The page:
Salmon & Trout Conservation call for Scottish Government to substantiate its claim that salmon farming is “sustainable”. The failure to do so will mean that Scottish Government is guilty of blatant greenwash.
Salmon and Trout Conservation in Scotland is challenging Scottish Ministers to justify their frequent claims that open-net salmon farming, as practised in Scotland, is “sustainable”.
In recent weeks this has become the mantra of Rural Affairs Cabinet Secretary Mairi Gougeon in correspondence with S&TC, answers to parliamentary questions and in instructions to Professor Russel Griggs who is now carrying out a review of salmon farm regulation.
In 1987, the United Nations Brundtland Commission defined sustainability as “meeting the needs of the present without compromising the ability of future generations to meet their own needs.”
The newly published Green Claims Code by the Competition and Markets Authority is clear that environmental “claims must be substantiated”.
Andrew Graham-Stewart, Director of S&TCS, said: “Increasingly Scottish Government, in particular Rural Affairs Cabinet Secretary Mairi Gougeon, is claiming that salmon farming in Scotland is ‘sustainable’. This is a bold assertion that we are now challenging. If Scottish Government is unable to substantiate the assertion, then, quite simply, it is guilty of blatant greenwash.
Nick Measham, CEO of Salmon and Trout Conservation, commented: “No amount of greenwashing can alter the evidence that open-net salmon farming kills wild fish and pollutes the marine environment. Sea lice and escapes from salmon farms are helping drive many populations of the west Highlands and Islands’ wild Atlantic salmon and sea trout to the brink of extinction. This alone is enough to demolish claims of sustainability without all the other impacts on marine life and the food chain being taken into consideration. This industry ranks amongst the worst environmental disasters in Western Europe.”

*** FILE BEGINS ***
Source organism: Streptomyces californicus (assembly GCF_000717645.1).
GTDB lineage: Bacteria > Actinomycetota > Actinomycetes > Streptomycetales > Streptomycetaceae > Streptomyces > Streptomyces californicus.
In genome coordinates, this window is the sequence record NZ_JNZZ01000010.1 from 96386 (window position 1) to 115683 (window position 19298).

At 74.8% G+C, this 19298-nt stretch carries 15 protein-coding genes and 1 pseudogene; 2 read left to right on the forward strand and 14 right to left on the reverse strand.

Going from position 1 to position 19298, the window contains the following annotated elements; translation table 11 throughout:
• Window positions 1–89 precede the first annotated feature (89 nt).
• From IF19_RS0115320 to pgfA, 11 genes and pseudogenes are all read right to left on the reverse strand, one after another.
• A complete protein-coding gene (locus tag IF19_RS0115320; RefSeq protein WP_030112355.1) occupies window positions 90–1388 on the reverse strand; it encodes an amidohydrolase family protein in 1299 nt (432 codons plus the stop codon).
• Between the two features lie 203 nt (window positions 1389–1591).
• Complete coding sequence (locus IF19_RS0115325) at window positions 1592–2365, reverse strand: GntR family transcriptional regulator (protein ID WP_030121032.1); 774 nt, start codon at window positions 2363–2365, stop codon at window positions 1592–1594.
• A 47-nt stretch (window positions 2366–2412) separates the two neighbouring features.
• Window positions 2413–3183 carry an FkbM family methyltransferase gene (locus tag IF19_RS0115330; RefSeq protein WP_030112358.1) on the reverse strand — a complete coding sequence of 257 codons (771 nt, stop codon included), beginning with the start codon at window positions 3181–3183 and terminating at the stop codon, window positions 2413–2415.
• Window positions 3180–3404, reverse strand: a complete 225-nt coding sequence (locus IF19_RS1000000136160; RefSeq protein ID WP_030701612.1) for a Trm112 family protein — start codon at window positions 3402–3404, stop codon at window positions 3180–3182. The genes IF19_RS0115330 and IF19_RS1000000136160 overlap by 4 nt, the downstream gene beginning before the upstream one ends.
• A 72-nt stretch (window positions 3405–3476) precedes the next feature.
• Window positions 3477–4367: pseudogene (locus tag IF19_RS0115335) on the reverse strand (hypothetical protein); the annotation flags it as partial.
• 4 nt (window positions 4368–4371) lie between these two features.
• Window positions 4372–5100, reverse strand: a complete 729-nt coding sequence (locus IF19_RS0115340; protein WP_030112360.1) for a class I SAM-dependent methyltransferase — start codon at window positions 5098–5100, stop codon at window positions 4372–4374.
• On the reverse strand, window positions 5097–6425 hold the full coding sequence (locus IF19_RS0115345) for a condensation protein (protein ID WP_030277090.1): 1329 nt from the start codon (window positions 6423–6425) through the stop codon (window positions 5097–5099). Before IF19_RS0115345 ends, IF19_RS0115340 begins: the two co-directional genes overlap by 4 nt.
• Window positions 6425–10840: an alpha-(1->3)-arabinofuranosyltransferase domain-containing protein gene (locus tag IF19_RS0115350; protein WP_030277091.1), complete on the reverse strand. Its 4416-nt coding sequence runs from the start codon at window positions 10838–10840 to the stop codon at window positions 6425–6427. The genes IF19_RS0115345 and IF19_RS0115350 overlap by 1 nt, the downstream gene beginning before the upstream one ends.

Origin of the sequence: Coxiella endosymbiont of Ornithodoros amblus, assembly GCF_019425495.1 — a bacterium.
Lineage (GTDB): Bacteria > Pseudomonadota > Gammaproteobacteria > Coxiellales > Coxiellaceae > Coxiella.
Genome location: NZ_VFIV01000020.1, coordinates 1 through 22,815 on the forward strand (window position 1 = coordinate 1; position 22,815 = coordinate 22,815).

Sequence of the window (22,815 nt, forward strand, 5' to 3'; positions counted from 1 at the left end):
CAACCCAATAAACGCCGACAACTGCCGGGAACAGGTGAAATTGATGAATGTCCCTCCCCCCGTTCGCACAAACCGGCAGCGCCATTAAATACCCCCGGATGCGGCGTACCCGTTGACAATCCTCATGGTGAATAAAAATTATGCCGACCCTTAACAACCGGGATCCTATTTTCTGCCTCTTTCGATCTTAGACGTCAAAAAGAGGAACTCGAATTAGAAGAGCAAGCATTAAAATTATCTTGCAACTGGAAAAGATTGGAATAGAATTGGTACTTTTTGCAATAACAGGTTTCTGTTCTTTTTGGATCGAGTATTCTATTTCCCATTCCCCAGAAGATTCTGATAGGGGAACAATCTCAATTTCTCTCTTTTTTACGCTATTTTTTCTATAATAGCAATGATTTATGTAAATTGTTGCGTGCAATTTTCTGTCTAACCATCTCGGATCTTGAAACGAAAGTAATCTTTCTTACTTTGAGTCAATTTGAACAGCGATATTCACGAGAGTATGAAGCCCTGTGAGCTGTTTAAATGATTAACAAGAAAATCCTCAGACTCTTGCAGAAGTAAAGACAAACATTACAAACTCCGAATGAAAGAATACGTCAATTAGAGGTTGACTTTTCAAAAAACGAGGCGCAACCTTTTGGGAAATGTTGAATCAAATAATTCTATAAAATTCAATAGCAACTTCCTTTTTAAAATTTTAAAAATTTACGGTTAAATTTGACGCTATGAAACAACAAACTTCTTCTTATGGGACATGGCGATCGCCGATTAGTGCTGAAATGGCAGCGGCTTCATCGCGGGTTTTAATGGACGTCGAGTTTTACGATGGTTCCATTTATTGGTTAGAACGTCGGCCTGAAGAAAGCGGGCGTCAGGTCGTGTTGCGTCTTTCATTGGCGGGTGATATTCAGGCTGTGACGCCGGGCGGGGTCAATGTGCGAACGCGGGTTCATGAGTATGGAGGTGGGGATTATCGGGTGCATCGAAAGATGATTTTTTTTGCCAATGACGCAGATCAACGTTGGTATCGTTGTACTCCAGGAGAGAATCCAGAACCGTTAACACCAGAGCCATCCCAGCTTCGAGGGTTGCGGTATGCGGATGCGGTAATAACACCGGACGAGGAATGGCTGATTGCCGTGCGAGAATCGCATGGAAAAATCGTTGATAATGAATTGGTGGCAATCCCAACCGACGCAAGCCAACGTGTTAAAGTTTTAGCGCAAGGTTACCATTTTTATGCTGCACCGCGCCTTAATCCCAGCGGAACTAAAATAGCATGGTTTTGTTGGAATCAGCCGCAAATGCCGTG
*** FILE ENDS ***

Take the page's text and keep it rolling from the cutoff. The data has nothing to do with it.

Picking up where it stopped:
S&TC Scotland has formally written to the Cabinet Secretary, asking her to justify in detail her repeated use of ‘sustainable’ in terms of the operation of salmon farming in Scotland, by providing substantive direct answers to the questions below.”
- Where in the world has the goal of sustainable salmon farming actually been achieved?
- How can an industry that sources much of its feed, including wild fish and soy, from poorer countries in South America and West Africa, transports it for thousands of miles and subsequently airfreights the finished product worldwide, be deemed sustainable?
- Can a business model that incorporates some 20% mortality - from disease and parasites - before harvest be deemed sustainable?
- Can an industry, that is responsible for the severe degradation of Scottish coastal ecosystems in the “aquaculture zone” and the destruction of significant and valuable fauna and flora that depend on unpolluted waters, be deemed sustainable?
- How is it sustainable to permit effluent from open cage farms to be dumped untreated into the sea? (Industries that fail to internalise environmental externalities in such a manner are inherently unsustainable)
- How can an industry, which routinely uses highly toxic chemicals to kill sea lice before discharging these chemicals into the marine environment, thus killing other crustaceans in the vicinity, be deemed sustainable?
- How can an industry that takes tens of thousands of wrasse from the wild, to use them as cleaner fish, confines them in salmon cages and kills and discards them at the end of the salmon production cycle, be deemed sustainable?
- How is it sustainable to import wild wrasse from Southern England, releasing them (at least those that survive the journey north) into Scottish waters, when there are no biosecurity measures in place to ensure that the imported wrasse are not carrying diseases or other parasites, such as the Anilocra lice, into Scottish waters?
- Where in the world has the growth of intensive salmon farming not coincided with the collapse of wild salmon runs? (It is no coincidence that the only remaining abundant wild salmon runs are in Alaska, with no salmon farms, and Russia, with hardly any salmon farms)
- How can Scotland’s salmon farming industry be defined as sustainable when there has been no attempt by Scottish Government, despite numerous requests from ourselves and others, to assess its impact upon other stakeholders?